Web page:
Hopefully, your needs won’t take more than half of your salary. If they do, you might need to improvise and switch to a more feasible budgeting plan like the 60/20/20 rule.
Once you’ve figured out your needs, it’s time to consider your wants. These are all the nice-to-have things that you can survive without like:
- Netflix and premium cable TV subscriptions
- Branded clothing
- Spotify subscriptions
- Fancy meals at restaurants
- Expensive beauty products
Whatever your wants may be, always ensure you spend no more than 30% of your earnings on your wants.
20% for Savings
Paying yourself first is the best way to put 20% of your income in savings. This will keep you from accidentally splurging the money on something else.
Yes, it’ll feel like a struggle at the beginning, but the process gets fairly simple once you make it a habit. The best part is it lets you hit your savings goals faster.
Top Tip: Consider using automated savings accounts like these to help you automate the process and make sure you stick to your monthly savings goal every time you get paid.
Cut Down on Non-Essential Spending
According to CNBC non-essential spending is the biggest culprit behind most people’s budget squeeze.
So, why not trim the fat and start cutting a bit back on all of the non-essentials?
I’m not recommending you stop spending money on things you’d like to have, I’m just saying that there are usually cheaper alternatives you can switch to.
Here are a few examples:
- Save the $9-$20 you spend on a Netflix subscription by sharing it with another person. The streaming channel lets up to 5 people use the platform. This means that you can technically share the subscription costs with your friends or just get it for free if they’re willing to sign in to their account on your TV.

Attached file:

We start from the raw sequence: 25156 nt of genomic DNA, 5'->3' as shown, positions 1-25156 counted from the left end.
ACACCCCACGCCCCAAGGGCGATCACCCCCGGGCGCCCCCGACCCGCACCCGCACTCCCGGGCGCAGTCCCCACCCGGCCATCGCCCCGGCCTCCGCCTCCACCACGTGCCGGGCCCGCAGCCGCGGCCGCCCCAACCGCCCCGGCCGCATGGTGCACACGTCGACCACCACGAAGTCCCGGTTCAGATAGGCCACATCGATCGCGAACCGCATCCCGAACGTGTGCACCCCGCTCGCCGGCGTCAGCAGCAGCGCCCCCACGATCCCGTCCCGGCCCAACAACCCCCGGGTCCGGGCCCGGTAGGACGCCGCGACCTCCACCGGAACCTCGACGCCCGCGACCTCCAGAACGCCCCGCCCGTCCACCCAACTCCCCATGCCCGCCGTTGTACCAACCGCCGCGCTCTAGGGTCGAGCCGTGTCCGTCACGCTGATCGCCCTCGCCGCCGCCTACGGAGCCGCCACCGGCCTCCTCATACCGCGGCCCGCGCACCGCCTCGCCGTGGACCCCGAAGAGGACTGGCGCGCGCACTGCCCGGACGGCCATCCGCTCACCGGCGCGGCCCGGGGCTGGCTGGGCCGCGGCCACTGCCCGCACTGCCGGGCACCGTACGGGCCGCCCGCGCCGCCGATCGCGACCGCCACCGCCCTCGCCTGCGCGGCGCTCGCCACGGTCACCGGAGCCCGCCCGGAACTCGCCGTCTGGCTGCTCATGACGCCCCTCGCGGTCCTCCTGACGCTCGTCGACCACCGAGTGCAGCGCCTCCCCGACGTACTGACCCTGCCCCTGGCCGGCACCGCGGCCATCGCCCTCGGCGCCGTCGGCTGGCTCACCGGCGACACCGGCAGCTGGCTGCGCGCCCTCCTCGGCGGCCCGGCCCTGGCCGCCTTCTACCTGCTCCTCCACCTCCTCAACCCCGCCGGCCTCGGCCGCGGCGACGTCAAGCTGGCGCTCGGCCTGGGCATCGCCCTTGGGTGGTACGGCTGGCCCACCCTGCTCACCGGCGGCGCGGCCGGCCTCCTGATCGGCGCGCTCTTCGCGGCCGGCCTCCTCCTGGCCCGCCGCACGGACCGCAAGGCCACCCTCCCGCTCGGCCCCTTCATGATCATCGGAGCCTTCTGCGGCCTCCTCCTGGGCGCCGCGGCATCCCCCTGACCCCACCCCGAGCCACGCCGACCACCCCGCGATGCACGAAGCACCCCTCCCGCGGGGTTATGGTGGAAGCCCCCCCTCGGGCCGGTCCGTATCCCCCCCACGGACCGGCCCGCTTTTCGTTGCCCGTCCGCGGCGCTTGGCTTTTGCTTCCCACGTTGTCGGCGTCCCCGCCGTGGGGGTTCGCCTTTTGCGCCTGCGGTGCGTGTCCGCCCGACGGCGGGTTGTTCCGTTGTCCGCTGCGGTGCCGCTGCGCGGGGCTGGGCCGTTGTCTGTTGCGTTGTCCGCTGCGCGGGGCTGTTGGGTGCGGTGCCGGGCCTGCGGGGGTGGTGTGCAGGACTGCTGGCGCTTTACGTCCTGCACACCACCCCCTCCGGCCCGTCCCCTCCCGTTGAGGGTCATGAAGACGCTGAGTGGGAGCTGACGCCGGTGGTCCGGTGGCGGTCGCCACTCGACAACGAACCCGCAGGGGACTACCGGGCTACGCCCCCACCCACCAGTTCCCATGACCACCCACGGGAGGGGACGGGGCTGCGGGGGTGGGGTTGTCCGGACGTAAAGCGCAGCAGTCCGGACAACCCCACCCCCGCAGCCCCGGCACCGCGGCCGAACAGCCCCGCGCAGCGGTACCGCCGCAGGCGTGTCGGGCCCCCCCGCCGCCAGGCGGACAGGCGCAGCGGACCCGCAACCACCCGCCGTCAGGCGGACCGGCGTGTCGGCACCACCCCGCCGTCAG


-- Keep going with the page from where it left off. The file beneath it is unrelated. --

- Uninstall meal delivery apps like DoorDash and Uber Eats. Instead, cook at home more often and plan your meals in advance. This not only saves you money on delivery fees and markups, but it also allows you to control the ingredients and portion sizes, leading to healthier eating habits.
- Cancel gym memberships or expensive workout classes and opt for free or low-cost alternatives such as bodyweight exercises or outdoor activities like hiking or running.
- Stop buying expensive coffee or energy drinks and instead make your own at home. Invest in a good coffee maker or a reusable water bottle and you’ll be surprised at how much money you can save in the long run.
- If you regularly hang out and socialize with your friends at the mall, consider arranging small get-togethers at home. This will keep you from making impulse purchases at your favourite clothing and electronics stores, and home-cooked food will cost less than what you eat outdoors!